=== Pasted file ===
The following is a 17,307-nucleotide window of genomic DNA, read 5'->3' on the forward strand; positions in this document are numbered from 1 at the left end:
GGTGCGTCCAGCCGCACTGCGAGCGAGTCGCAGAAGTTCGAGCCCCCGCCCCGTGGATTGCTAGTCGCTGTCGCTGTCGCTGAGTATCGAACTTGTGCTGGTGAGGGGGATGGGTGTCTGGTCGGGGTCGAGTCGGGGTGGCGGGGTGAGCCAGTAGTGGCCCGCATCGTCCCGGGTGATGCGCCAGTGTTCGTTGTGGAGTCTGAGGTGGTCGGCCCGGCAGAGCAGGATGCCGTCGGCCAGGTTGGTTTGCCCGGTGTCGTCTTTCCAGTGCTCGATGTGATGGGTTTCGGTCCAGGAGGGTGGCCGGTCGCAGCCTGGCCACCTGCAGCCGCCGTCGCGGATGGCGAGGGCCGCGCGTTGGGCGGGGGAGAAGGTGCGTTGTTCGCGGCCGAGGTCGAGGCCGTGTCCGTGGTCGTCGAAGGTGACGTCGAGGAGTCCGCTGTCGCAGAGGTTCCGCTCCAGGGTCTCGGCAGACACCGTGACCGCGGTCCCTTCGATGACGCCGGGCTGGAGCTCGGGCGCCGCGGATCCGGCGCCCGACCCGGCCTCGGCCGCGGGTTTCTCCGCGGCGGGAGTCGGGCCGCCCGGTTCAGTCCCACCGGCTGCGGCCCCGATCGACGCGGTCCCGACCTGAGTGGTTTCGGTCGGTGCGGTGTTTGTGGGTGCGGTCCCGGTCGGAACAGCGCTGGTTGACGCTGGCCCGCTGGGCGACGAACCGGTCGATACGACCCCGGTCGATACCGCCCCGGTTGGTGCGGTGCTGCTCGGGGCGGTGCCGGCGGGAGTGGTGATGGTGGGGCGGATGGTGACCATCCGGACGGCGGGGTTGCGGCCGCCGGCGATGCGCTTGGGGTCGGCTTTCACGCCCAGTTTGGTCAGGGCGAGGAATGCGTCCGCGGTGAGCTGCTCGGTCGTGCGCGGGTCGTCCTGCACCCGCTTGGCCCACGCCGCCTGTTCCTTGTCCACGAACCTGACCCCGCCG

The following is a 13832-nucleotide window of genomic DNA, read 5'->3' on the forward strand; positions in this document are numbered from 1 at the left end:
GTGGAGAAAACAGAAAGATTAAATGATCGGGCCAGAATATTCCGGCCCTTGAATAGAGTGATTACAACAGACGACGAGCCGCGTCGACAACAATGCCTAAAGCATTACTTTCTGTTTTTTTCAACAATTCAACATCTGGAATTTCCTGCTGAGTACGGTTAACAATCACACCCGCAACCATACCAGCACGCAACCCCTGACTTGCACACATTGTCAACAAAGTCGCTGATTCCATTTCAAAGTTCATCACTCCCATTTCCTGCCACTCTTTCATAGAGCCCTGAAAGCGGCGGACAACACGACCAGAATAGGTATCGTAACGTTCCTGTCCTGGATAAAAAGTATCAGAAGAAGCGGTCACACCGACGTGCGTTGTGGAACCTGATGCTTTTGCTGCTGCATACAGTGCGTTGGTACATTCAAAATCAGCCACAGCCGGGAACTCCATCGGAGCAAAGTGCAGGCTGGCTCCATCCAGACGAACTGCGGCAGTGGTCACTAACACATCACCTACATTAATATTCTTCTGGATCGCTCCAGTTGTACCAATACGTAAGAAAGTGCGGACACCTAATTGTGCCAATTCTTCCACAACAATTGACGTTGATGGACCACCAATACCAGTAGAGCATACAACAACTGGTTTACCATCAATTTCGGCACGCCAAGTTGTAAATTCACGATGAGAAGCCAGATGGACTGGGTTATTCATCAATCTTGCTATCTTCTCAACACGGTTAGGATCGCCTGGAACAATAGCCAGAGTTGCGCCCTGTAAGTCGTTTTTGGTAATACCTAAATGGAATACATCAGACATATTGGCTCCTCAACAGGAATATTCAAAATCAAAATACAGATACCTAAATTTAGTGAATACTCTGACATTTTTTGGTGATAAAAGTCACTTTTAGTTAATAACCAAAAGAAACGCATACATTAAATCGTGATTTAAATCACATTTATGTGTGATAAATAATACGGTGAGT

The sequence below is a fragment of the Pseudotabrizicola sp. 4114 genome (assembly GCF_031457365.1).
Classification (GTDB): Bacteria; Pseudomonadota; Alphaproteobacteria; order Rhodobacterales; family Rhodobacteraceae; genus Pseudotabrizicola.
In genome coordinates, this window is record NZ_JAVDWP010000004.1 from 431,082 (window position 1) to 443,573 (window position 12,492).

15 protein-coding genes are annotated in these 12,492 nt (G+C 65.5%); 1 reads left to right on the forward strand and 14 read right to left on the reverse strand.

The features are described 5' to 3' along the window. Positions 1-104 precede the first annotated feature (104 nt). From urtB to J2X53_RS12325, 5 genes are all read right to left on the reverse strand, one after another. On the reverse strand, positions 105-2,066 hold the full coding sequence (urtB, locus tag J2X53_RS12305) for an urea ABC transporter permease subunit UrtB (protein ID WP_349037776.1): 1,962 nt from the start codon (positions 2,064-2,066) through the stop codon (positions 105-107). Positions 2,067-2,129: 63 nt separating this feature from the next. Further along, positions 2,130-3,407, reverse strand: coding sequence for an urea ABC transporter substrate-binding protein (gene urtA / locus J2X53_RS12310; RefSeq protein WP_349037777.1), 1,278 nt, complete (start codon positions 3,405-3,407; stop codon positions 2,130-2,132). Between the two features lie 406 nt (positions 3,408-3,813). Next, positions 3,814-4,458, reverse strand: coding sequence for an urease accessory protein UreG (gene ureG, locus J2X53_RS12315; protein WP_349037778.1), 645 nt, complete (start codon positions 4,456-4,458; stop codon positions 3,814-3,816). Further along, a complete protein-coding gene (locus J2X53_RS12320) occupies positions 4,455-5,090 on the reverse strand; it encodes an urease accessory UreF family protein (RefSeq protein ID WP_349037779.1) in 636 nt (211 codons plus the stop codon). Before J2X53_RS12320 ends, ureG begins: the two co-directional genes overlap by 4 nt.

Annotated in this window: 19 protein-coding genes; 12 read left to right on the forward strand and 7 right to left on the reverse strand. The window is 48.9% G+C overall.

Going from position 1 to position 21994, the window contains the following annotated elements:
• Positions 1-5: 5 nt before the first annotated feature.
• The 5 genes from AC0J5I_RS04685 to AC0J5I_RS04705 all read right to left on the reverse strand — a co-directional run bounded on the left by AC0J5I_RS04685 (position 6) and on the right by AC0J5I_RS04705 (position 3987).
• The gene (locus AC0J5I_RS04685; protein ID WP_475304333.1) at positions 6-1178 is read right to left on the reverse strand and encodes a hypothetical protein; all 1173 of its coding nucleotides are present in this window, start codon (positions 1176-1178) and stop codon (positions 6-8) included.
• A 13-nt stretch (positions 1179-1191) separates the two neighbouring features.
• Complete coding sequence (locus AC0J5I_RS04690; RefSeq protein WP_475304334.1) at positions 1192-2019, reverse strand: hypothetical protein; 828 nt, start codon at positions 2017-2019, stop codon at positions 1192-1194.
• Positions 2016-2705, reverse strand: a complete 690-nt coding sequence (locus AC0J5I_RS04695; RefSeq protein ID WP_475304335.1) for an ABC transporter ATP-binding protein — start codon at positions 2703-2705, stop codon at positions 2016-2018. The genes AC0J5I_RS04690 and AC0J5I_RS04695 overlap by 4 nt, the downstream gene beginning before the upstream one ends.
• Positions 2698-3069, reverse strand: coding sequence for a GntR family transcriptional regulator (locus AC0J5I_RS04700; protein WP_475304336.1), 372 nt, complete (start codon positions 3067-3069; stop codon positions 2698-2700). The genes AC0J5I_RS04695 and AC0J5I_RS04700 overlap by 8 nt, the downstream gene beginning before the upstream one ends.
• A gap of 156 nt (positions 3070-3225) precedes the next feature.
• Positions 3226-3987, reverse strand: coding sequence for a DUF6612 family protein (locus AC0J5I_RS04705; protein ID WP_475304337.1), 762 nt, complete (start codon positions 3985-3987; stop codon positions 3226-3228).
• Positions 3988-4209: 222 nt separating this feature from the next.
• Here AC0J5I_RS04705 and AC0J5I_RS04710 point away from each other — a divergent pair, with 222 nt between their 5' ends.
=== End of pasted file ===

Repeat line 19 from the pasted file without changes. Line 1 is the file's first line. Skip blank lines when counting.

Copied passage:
• A gap of 156 nt (positions 3070-3225) precedes the next feature.